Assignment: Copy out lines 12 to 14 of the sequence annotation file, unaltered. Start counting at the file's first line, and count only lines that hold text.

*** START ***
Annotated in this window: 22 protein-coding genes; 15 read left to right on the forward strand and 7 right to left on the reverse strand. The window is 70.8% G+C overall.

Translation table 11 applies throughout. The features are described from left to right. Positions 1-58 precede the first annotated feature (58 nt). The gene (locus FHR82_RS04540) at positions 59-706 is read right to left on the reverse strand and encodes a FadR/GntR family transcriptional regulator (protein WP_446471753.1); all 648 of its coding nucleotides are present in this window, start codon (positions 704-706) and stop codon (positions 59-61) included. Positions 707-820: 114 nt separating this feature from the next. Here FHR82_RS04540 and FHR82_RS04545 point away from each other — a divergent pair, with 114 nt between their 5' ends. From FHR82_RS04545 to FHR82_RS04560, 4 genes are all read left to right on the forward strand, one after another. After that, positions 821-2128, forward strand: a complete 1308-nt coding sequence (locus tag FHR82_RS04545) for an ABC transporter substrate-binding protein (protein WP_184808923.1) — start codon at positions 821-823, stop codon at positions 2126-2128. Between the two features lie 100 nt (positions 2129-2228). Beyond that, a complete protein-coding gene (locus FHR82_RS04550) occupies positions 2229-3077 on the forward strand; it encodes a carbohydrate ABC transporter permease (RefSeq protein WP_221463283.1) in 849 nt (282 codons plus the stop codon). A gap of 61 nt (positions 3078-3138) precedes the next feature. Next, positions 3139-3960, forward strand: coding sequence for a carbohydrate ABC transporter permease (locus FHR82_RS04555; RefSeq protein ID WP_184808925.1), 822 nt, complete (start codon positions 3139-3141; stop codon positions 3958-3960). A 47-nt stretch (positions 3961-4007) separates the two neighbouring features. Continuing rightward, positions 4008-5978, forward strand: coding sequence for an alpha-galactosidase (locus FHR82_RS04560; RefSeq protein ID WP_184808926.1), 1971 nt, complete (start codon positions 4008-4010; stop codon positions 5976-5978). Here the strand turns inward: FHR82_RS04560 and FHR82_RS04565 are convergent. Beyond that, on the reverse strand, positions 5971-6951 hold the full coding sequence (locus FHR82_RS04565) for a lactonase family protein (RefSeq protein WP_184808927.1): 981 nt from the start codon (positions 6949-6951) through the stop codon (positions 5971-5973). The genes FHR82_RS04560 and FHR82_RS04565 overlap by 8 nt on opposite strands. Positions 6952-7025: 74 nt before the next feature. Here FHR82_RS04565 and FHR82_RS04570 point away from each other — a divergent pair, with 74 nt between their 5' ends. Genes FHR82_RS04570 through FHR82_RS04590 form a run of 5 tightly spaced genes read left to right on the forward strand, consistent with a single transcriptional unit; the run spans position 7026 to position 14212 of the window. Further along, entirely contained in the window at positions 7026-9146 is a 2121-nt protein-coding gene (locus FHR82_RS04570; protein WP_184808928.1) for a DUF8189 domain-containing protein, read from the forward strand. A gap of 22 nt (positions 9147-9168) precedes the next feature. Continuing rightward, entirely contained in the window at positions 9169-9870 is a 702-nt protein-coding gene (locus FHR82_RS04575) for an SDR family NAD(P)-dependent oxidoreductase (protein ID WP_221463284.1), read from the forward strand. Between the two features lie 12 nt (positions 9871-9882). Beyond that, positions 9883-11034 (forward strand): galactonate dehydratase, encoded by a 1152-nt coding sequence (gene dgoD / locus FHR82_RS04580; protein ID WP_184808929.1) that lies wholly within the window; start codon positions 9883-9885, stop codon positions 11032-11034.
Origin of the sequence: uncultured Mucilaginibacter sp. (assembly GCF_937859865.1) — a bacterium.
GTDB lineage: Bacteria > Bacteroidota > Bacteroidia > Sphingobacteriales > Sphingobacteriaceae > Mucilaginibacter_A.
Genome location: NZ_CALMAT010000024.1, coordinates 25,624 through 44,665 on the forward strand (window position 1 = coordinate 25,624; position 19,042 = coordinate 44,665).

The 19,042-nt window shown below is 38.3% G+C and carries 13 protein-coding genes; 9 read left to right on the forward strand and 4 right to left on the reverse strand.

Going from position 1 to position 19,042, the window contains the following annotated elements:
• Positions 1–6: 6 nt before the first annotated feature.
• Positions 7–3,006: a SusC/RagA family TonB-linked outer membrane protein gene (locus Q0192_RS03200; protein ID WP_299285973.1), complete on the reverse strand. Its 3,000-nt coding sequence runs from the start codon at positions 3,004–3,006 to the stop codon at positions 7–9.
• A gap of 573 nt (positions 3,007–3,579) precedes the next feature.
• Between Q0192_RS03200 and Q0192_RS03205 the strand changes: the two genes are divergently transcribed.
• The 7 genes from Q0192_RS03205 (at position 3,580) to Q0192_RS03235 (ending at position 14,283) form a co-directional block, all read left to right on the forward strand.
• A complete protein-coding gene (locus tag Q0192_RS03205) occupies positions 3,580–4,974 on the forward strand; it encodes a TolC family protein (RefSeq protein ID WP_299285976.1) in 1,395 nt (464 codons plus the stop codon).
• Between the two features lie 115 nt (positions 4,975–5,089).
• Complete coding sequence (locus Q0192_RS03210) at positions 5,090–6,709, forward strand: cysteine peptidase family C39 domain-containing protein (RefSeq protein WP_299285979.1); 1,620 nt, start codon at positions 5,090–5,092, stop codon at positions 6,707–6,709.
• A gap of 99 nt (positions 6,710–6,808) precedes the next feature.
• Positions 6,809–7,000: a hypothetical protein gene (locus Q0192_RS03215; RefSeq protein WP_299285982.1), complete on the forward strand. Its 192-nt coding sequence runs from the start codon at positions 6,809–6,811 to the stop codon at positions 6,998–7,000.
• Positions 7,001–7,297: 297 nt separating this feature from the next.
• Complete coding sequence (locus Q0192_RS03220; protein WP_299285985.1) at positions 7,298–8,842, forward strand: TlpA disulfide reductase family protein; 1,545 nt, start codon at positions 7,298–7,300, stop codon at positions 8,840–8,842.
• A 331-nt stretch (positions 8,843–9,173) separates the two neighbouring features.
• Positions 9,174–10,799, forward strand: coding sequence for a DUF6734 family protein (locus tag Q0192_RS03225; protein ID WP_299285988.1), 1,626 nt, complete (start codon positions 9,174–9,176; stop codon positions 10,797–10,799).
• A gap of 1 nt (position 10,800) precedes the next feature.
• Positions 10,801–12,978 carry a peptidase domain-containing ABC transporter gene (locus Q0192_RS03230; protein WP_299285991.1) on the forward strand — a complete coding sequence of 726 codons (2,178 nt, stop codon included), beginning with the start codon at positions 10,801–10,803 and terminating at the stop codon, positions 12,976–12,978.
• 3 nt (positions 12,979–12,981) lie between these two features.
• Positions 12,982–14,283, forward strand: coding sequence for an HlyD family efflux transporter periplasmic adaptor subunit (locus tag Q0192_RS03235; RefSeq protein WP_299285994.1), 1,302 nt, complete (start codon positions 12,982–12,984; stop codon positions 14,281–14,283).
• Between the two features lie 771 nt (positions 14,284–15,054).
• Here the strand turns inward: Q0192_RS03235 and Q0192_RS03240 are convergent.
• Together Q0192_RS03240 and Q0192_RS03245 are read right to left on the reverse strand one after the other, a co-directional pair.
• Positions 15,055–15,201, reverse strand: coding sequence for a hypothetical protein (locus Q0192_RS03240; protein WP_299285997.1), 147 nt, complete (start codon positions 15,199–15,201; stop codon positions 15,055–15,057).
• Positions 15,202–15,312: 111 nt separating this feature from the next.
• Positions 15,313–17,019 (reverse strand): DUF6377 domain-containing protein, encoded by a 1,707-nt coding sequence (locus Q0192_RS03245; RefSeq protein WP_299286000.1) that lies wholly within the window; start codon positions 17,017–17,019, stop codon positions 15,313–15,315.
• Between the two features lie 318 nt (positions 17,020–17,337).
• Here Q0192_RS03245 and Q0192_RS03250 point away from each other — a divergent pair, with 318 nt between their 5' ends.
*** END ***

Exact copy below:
• The 7 genes from Q0192_RS03205 (at position 3,580) to Q0192_RS03235 (ending at position 14,283) form a co-directional block, all read left to right on the forward strand.
• A complete protein-coding gene (locus tag Q0192_RS03205) occupies positions 3,580–4,974 on the forward strand; it encodes a TolC family protein (RefSeq protein ID WP_299285976.1) in 1,395 nt (464 codons plus the stop codon).
• Between the two features lie 115 nt (positions 4,975–5,089).